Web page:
Editorials

Don't repeat the lost decade of climate action

Climate data shows that we’re on a steady path of global warming — the 2010s was the hottest ever on record. The United Nations Environment Programme (UNEP) has called the past 10 years the “lost decade of climate action” during which there was no real change in the pathway of emissions of greenhouse gases across the globe. Indeed, the world cannot afford to lose another decade in the fight to avert the catastrophic effects of climate change. As the world’s fifth-largest emitter, Japan must step up to the plate and promptly revamp its efforts to combat global warming.

Last year, the average temperature on Earth was the second-highest on record, according to the World Meteorological Organization. What’s more, the average global temperature for the 2010-2019 period was the highest on record, continuing the upward trend that began in the 1980s. The 2019 average marked an increase of 1.1 degrees Celsius from pre-industrial levels, and the WMO warns that the temperature rise would reach 3 to 5 degrees by the end of the century — far above the Paris Agreement goal of keeping it within 2 degrees and as close as possible to 1.5 — if emissions of heat-trapping gases continue at the current pace.

The 2019 average temperature in Japan was the highest since the government began taking relevant statistics in 1898, topping the benchmark 30-year average to 2010 by 0.92 degrees. The series of typhoons that hit Japan since last summer maintained their strength as they made landfall due to the higher water temperatures in the sea around Japan, causing downpours and flooding that defied conventional expectations. Extreme weather as manifested in heat waves, wildfires and rising sea levels is expected to be more frequent and damaging in coming decades. The impact of climate change is no longer a threat in the distant future.

According to the UNEP, the world’s emissions of greenhouse gases increased by 1.6 percent a year on average in the decade from 2008 to 2017 to reach record levels. The current level of emissions is almost exactly at the level projected a decade earlier under “the business as usual” scenario assuming that no new climate policies are put into place, which means that the effects of climate action taken so far have been too small to offset the impact of factors that drive emission increases such as economic and population growth, the UNEP says.

This year marks the beginning of the action phase of the 2015 Paris Agreement to combat climate change. It is widely known that voluntary plans submitted so far by the accord’s signatories to cut their emissions, if implemented to the full, are far from sufficient to curb the warming of the globe and avert its devastating effects — it is projected the temperature rise will top 3 degrees by the end of the century. That’s why each country in the accord is required to update its plans every five years. The UNEP estimates that nations will have to triple the level of their emission reductions to get on track for limiting warming to below 2 degrees — and increase the cuts by fivefold to contain the temperature rise to 1.5 degrees.

However, the government has reportedly given up on upgrading Japan’s emissions reduction target this year. The government relies on nuclear power plants — which do not emit carbon dioxide in power generation — to reduce the nation’s emissions, but the restart of reactors idled in the wake of the 2011 triple meltdowns at Tokyo Electric Power Company Holding’s Fukushima No. 1 plant remains slow.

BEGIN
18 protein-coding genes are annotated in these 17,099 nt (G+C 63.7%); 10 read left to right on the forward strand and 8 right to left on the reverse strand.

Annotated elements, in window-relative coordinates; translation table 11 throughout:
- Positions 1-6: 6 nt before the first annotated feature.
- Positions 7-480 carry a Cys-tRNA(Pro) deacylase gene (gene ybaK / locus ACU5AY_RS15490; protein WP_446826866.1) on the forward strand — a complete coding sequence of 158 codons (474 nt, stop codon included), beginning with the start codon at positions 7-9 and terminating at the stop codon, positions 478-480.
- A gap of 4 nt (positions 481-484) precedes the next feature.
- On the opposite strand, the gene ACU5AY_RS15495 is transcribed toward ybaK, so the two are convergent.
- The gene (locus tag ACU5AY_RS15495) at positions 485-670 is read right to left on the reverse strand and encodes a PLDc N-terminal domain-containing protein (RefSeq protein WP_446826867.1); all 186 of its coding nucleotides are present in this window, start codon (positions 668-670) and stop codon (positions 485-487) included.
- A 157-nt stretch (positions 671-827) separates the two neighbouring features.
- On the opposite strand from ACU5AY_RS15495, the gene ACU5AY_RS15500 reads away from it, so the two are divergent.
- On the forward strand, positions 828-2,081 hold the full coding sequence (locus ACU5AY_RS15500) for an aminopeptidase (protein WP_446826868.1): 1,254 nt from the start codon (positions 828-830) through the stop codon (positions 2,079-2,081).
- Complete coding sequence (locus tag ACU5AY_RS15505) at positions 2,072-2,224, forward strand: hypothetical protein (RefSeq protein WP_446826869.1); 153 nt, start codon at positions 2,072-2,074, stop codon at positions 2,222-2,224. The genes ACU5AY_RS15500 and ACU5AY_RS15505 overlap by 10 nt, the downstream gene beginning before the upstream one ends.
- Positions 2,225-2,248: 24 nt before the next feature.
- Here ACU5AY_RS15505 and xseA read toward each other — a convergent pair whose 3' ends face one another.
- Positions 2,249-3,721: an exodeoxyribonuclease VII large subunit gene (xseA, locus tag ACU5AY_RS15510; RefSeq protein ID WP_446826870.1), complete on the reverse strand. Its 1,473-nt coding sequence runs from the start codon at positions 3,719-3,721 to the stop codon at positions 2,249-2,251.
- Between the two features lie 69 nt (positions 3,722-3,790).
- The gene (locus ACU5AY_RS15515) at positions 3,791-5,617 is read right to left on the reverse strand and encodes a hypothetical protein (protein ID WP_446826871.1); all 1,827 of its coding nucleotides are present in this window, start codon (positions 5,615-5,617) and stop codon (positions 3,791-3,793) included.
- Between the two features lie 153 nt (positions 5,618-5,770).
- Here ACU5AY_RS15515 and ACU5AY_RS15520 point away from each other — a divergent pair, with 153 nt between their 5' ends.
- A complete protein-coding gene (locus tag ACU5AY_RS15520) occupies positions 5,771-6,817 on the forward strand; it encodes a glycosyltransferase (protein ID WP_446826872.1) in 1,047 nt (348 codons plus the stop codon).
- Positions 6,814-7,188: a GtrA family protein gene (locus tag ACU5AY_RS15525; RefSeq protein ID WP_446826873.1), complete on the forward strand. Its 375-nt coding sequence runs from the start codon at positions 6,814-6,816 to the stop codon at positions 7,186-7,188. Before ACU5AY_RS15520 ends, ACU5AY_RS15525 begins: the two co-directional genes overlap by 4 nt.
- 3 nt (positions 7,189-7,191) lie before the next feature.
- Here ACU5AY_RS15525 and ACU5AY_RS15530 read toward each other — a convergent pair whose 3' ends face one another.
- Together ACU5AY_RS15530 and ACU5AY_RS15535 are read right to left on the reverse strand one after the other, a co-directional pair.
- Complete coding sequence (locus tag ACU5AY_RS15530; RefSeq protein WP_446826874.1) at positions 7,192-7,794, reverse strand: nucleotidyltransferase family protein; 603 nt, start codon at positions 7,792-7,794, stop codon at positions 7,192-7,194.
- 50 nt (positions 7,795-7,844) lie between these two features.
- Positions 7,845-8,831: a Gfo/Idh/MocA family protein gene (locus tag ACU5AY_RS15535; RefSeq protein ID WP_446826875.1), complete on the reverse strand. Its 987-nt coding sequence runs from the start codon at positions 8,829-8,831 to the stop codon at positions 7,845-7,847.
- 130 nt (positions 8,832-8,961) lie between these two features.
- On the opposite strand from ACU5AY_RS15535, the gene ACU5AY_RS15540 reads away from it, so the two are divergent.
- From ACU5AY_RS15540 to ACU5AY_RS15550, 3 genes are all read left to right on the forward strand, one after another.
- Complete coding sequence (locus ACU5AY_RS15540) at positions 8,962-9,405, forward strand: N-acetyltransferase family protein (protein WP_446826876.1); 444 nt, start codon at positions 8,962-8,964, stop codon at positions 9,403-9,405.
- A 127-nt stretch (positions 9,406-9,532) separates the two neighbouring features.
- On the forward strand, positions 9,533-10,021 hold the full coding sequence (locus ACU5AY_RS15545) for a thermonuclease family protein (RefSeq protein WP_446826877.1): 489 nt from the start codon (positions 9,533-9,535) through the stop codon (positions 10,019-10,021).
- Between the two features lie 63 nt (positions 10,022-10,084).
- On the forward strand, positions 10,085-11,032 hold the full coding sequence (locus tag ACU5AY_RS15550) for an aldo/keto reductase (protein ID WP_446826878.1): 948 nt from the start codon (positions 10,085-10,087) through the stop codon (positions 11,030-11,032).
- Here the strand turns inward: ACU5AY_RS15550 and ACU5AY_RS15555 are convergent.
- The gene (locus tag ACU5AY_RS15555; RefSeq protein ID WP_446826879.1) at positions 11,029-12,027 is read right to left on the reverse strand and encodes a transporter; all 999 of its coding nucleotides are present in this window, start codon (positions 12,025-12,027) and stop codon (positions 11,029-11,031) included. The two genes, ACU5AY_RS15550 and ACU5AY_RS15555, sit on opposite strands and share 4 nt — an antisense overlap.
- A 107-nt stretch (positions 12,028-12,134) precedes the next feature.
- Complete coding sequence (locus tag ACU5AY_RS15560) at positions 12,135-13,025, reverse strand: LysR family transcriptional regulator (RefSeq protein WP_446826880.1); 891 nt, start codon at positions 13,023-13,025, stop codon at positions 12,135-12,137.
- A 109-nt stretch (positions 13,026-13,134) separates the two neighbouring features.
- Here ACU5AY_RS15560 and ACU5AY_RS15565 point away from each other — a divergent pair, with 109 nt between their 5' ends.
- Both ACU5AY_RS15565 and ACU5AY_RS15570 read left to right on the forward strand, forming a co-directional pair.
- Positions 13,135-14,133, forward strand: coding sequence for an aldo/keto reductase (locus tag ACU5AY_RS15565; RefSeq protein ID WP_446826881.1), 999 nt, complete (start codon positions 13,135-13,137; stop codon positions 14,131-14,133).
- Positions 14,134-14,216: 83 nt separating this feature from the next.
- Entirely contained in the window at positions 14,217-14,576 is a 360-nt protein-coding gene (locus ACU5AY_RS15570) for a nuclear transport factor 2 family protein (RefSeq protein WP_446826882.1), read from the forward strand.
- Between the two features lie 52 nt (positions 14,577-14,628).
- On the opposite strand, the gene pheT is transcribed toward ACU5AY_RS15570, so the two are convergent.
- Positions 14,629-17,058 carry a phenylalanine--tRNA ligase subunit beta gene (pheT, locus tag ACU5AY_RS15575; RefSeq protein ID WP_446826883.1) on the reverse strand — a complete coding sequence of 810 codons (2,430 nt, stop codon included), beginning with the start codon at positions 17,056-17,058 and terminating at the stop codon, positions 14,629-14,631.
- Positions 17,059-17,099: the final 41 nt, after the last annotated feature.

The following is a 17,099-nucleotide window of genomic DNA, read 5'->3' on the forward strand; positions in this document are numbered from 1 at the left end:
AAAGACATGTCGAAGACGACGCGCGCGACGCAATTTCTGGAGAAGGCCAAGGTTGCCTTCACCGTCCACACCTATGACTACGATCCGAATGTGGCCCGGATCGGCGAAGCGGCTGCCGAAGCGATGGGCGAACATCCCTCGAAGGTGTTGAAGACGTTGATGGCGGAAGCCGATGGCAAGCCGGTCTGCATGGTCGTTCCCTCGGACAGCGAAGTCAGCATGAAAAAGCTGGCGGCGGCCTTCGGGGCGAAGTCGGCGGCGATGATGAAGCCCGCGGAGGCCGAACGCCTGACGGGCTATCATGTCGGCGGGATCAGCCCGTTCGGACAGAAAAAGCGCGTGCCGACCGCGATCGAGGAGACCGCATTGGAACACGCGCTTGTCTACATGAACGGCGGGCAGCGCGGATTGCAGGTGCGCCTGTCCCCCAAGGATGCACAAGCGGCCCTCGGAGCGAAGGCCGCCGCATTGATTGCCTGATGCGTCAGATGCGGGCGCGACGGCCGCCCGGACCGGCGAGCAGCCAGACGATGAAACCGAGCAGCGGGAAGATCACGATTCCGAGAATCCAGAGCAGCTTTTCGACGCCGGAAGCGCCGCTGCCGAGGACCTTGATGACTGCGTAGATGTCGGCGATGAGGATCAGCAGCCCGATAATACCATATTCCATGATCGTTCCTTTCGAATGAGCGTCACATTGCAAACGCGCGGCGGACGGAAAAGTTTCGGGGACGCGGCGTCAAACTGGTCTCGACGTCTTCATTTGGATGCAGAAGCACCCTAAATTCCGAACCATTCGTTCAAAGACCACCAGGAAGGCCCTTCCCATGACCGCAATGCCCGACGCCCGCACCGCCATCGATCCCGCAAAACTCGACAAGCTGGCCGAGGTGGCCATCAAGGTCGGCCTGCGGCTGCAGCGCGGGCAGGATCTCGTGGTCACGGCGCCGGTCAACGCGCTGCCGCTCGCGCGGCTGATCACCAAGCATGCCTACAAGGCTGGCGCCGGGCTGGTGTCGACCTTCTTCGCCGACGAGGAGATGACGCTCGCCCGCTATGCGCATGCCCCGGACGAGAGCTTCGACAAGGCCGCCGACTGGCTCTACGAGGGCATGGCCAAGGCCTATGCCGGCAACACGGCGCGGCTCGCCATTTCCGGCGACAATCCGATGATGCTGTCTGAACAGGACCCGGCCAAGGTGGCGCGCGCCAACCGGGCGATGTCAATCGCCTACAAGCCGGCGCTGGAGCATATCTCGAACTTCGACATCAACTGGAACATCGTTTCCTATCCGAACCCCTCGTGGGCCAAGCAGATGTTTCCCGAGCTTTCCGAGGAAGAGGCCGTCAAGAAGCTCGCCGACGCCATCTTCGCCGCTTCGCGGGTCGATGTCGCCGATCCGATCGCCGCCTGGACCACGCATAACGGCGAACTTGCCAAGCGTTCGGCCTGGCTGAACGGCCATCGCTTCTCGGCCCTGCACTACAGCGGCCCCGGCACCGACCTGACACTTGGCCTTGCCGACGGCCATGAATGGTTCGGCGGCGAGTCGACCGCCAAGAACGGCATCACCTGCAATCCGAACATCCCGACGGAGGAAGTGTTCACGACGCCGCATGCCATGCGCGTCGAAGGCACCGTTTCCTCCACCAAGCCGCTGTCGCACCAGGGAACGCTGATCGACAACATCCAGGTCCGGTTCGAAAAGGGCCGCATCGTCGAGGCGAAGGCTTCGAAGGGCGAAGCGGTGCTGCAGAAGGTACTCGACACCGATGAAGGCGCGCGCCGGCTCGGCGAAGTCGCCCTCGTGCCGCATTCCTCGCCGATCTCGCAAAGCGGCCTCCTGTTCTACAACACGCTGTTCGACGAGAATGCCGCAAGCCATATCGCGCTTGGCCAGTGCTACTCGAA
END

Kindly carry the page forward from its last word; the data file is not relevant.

While the 2030 energy mix under the government’s Basic Energy Plan is based on nuclear power accounting for 20 to 22 percent of the nation’s electricity supply, the share of nuclear plants in power output remains a mere 3 percent. Along with the sharply increased cost of safety investments under post-Fukushima regulations, legal risks — as illustrated by a recent court decision ordering Shikoku Electric Power Co. to suspend operation of the No. 3 reactor at its Ikata plant in Ehime Prefecture — cloud the prospects of the nuclear power business in this country.

As the introduction of renewable energies such as solar and wind power also remain far behind the global trend, Japan has turned more to fossil fuel-based power sources, in particular coal, whose fuel cost is cheaper, even though it emits more carbon dioxide than other sources. Japan currently relies on coal-fired power plants for more than 30 percent of its power supply. As it is, even the government’s current unambitious target under the Paris Agreement to reduce Japan’s emissions in 2030 by 26 percent from 2013 levels is deemed to be in doubt.

Noting that containing the global temperature rise to 1.5 degrees from pre-industrial levels will be impossible if all coal-fired power plants under construction are put into operation, the UNEP calls for halting the construction of new plants and phasing out existing plants. In Japan, there are roughly 100 coal-fired power plants in operation and construction of nearly 20 new plants is planned. To beef up its contribution to the global fight against climate change, Japan needs to paint a new picture of its energy landscape.

The government reportedly plans to compile a strategy for establishing innovative technologies by 2050 to eliminate the net emission of greenhouse gases — such as highly efficient solar power generation, the use of hydrogen as an energy source and the recycling of carbon dioxide as resources — with a view to investing ¥30 trillion over 10 years and creating international research hubs. Securing those innovations will be crucial to achieving a zero-carbon future. However, that should not be an excuse for delaying the action that must be taken now.

The Japan Times Editorial Board

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